Later, during a Korean War brief, Webb cited examples of the extent that JPAC investigation teams went to in South Korea last year to get leads on missing Americans.
“Witnesses are important, especially in this type of warfare with a lot of ground losses,” Webb said. “Our investigation team went in and knocked on … door[s] to talk to 403 individuals. Out of those 403 individuals, 11 had information that might be related to American losses. As a result of that, three sites were added to our excavation list; that is, we believe Americans are there. We need to go excavate the site.”
In another Korean War mission, Webb said, a team talked to more than 1,700 people. Of those, team members believe 40 may have information about missing Americans. Two more excavation sites were added to the list because of those interviews, he said.
During breaks throughout the day, Armed Forces DNA Identification Laboratory personnel swabbed the inside of several attendees’ cheeks to get DNA family reference samples. Lab analysts can use the samples to match remains recovered in the future or current unidentified remains stored in JPAC’s lab. They also can use the DNA to exclude a person from group or comingled remains.
“This is really the whole thing that makes the IDs for us,” Chris Johnson, a DNA analyst, said. “Without these family reference samples, we have nothing else in these situations, sometimes, to make an ID for these families.”
One family member who had her cheek swabbed, Amy L. Goyne, said she found the meeting “very comforting.” Goyne is the daughter of Air Force pilot Capt. John S. Walmsley Jr., a Medal of Honor recipient, who was killed during a mission over North Korea during the Korean War.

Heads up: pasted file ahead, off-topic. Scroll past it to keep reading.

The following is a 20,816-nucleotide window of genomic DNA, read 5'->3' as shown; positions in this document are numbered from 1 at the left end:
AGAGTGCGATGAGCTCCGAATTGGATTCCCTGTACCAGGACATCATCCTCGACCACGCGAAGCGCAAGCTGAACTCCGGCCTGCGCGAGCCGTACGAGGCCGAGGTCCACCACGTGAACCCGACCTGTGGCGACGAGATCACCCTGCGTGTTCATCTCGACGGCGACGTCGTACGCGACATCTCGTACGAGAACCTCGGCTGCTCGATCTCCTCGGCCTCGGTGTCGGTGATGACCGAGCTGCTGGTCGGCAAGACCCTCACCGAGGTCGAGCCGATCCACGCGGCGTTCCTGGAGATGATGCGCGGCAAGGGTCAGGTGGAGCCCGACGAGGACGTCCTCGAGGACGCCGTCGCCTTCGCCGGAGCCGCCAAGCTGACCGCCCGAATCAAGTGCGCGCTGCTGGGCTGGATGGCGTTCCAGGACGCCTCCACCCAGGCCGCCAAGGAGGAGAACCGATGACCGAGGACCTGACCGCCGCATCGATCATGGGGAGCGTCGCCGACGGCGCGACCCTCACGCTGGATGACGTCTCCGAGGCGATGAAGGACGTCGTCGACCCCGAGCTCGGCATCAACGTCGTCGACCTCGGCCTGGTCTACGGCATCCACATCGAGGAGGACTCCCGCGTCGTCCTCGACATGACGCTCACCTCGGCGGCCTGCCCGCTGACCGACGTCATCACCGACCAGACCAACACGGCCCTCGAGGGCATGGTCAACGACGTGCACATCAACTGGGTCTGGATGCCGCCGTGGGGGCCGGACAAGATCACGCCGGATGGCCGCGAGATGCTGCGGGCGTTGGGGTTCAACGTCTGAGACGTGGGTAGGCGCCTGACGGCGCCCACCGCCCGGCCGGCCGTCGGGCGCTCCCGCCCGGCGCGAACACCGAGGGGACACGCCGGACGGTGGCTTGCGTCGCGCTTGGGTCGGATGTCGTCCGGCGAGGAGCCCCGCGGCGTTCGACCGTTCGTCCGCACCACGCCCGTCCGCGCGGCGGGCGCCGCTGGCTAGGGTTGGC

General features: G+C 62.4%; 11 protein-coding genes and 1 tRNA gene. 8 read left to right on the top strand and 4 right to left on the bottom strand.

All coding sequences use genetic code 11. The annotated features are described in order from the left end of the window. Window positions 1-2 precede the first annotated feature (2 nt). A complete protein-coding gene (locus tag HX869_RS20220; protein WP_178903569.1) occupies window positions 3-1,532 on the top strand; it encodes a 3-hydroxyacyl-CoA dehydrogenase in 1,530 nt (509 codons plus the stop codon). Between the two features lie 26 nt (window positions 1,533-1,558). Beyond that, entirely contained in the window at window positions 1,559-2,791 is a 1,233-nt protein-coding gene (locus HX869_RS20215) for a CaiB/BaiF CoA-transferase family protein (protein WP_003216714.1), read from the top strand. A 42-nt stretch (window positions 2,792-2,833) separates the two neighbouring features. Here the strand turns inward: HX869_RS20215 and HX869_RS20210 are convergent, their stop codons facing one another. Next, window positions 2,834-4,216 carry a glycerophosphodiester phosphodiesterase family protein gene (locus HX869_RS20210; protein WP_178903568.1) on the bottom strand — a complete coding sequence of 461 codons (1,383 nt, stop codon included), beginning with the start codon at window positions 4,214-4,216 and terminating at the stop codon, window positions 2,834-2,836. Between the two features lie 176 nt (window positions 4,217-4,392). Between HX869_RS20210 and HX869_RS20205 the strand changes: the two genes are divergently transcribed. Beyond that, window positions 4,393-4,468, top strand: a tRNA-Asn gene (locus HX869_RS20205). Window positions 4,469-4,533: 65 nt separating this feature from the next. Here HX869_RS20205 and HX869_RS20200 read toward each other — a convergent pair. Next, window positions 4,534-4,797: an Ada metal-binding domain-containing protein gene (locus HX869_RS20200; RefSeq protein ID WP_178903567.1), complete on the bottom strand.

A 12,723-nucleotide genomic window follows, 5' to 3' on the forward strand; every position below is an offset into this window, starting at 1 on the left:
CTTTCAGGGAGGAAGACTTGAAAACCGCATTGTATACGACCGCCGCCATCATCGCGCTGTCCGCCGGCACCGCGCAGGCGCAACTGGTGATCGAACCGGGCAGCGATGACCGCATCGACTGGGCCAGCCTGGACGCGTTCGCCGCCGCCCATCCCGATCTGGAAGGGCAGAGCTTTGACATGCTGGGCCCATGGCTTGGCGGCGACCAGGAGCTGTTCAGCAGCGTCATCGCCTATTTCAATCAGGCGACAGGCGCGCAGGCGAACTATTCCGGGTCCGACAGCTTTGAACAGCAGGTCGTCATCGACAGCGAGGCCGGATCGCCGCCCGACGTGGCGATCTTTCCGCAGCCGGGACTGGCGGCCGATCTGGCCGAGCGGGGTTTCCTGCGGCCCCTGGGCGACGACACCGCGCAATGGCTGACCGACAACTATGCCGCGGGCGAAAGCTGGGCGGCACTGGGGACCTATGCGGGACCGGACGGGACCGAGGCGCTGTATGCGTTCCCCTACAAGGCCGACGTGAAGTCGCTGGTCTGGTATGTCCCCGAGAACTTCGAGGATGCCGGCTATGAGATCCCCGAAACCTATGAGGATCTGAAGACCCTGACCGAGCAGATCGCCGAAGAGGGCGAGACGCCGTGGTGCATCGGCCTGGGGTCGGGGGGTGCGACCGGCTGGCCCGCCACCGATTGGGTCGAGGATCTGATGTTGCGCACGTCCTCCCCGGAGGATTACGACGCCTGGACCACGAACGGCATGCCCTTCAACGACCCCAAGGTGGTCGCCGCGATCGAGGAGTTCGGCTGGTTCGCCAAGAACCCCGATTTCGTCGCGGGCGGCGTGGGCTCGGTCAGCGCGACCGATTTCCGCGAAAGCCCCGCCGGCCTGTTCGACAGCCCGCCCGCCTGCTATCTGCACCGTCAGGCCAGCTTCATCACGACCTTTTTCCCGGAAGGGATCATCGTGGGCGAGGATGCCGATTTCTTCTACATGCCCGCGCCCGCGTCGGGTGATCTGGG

“They’re very informative, and they make you feel like you’re important, Goyne said. “It makes you feel like you’re part of a family, because that door is still open.”
Goyne said she attended to find out what progress is being made on her father’s case, which has been limited because JPAC is not currently allowed into North Korea.
“It is truly a global mission,” Webb said, during his World War II family update. “We travel all over the world doing this.”
JPAC has conducted or planned for 39 recovery missions, 13 investigation missions and three underwater investigation missions in the fiscal year that runs through September. JPAC identifies about 70 MIAs per year.
Sometimes people think that the U.S. government doesn’t care, Alice McGarvey said. “I think today shows that is far from the truth. You can hear the sincerity in [the speakers’] voices.”
McGarvey was 6 years old when his father’s plane went down.
“I remember him,” he said. “I can remember how he was towards my sisters. He was just goofy. I thought about [how] we would bury him and then [we’d have] someplace to take our kids and say, ‘This is your grandfather.’”
“You just don’t forget,” Alice McGarvey said.
The McGarveys said they’re going to review the information they were given, formulate more questions, and attend the annual DPMO Southeast Asia Government Brief scheduled to be held in Washington, D.C., in July.
Tears streamed down Alice McGarvey’s face as her husband explained why it is so important to him that his father’s remains are returned home.
“Just to know he is back where he should be, it would give final closure,” McGarvey said.
(Army Staff Sgt. Matthew Chlosta serves in the Joint POW/MIA Accounting Command public affairs office.)